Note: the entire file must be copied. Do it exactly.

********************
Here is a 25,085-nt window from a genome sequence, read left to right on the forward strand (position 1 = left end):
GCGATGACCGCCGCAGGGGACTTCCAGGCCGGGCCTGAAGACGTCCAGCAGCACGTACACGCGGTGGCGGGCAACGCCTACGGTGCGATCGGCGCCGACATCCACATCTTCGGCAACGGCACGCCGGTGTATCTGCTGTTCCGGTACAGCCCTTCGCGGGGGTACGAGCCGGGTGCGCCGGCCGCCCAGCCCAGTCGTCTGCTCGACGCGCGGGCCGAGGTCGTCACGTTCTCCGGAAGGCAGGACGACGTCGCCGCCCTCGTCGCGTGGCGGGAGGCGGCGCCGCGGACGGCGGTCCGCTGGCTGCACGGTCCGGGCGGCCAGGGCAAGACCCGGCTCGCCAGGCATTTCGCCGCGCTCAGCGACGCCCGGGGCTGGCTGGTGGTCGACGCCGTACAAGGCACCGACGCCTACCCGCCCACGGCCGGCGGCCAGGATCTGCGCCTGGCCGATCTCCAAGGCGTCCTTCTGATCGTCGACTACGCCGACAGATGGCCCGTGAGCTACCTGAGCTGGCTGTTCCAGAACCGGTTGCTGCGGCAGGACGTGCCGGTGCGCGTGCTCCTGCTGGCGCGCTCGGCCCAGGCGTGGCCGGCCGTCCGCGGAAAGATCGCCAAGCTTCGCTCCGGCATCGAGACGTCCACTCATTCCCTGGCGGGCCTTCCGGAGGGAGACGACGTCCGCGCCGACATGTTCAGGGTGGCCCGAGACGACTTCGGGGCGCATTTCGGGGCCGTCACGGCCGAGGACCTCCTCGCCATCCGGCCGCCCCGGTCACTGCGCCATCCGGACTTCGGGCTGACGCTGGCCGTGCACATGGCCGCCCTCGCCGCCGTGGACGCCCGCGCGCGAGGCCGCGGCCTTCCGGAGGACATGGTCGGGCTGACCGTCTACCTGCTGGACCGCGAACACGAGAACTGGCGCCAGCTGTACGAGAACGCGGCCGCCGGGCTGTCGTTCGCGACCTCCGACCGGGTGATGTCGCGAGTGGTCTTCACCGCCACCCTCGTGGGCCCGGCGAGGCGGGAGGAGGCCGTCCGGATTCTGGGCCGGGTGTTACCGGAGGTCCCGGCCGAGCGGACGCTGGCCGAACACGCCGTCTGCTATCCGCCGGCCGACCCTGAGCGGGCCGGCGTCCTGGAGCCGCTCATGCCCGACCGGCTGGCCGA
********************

Here is a 25,085-nt window from a genome sequence, read left to right on the forward strand (position 1 = left end):
GCGATGACCGCCGCAGGGGACTTCCAGGCCGGGCCTGAAGACGTCCAGCAGCACGTACACGCGGTGGCGGGCAACGCCTACGGTGCGATCGGCGCCGACATCCACATCTTCGGCAACGGCACGCCGGTGTATCTGCTGTTCCGGTACAGCCCTTCGCGGGGGTACGAGCCGGGTGCGCCGGCCGCCCAGCCCAGTCGTCTGCTCGACGCGCGGGCCGAGGTCGTCACGTTCTCCGGAAGGCAGGACGACGTCGCCGCCCTCGTCGCGTGGCGGGAGGCGGCGCCGCGGACGGCGGTCCGCTGGCTGCACGGTCCGGGCGGCCAGGGCAAGACCCGGCTCGCCAGGCATTTCGCCGCGCTCAGCGACGCCCGGGGCTGGCTGGTGGTCGACGCCGTACAAGGCACCGACGCCTACCCGCCCACGGCCGGCGGCCAGGATCTGCGCCTGGCCGATCTCCAAGGCGTCCTTCTGATCGTCGACTACGCCGACAGATGGCCCGTGAGCTACCTGAGCTGGCTGTTCCAGAACCGGTTGCTGCGGCAGGACGTGCCGGTGCGCGTGCTCCTGCTGGCGCGCTCGGCCCAGGCGTGGCCGGCCGTCCGCGGAAAGATCGCCAAGCTTCGCTCCGGCATCGAGACGTCCACTCATTCCCTGGCGGGCCTTCCGGAGGGAGACGACGTCCGCGCCGACATGTTCAGGGTGGCCCGAGACGACTTCGGGGCGCATTTCGGGGCCGTCACGGCCGAGGACCTCCTCGCCATCCGGCCGCCCCGGTCACTGCGCCATCCGGACTTCGGGCTGACGCTGGCCGTGCACATGGCCGCCCTCGCCGCCGTGGACGCCCGCGCGCGAGGCCGCGGCCTTCCGGAGGACATGGTCGGGCTGACCGTCTACCTGCTGGACCGCGAACACGAGAACTGGCGCCAGCTGTACGAGAACGCGGCCGCCGGGCTGTCGTTCGCGACCTCCGACCGGGTGATGTCGCGAGTGGTCTTCACCGCCACCCTCGTGGGCCCGGCGAGGCGGGAGGAGGCCGTCCGGATTCTGGGCCGGGTGTTACCGGAGGTCCCGGCCGAGCGGACGCTGGCCGAACACGCCGTCTGCTATCCGCCGGCCGACCCTGAGCGGGCCGGCGTCCTGGAGCCGCTCATGCCCGACCGGCTGGCCGA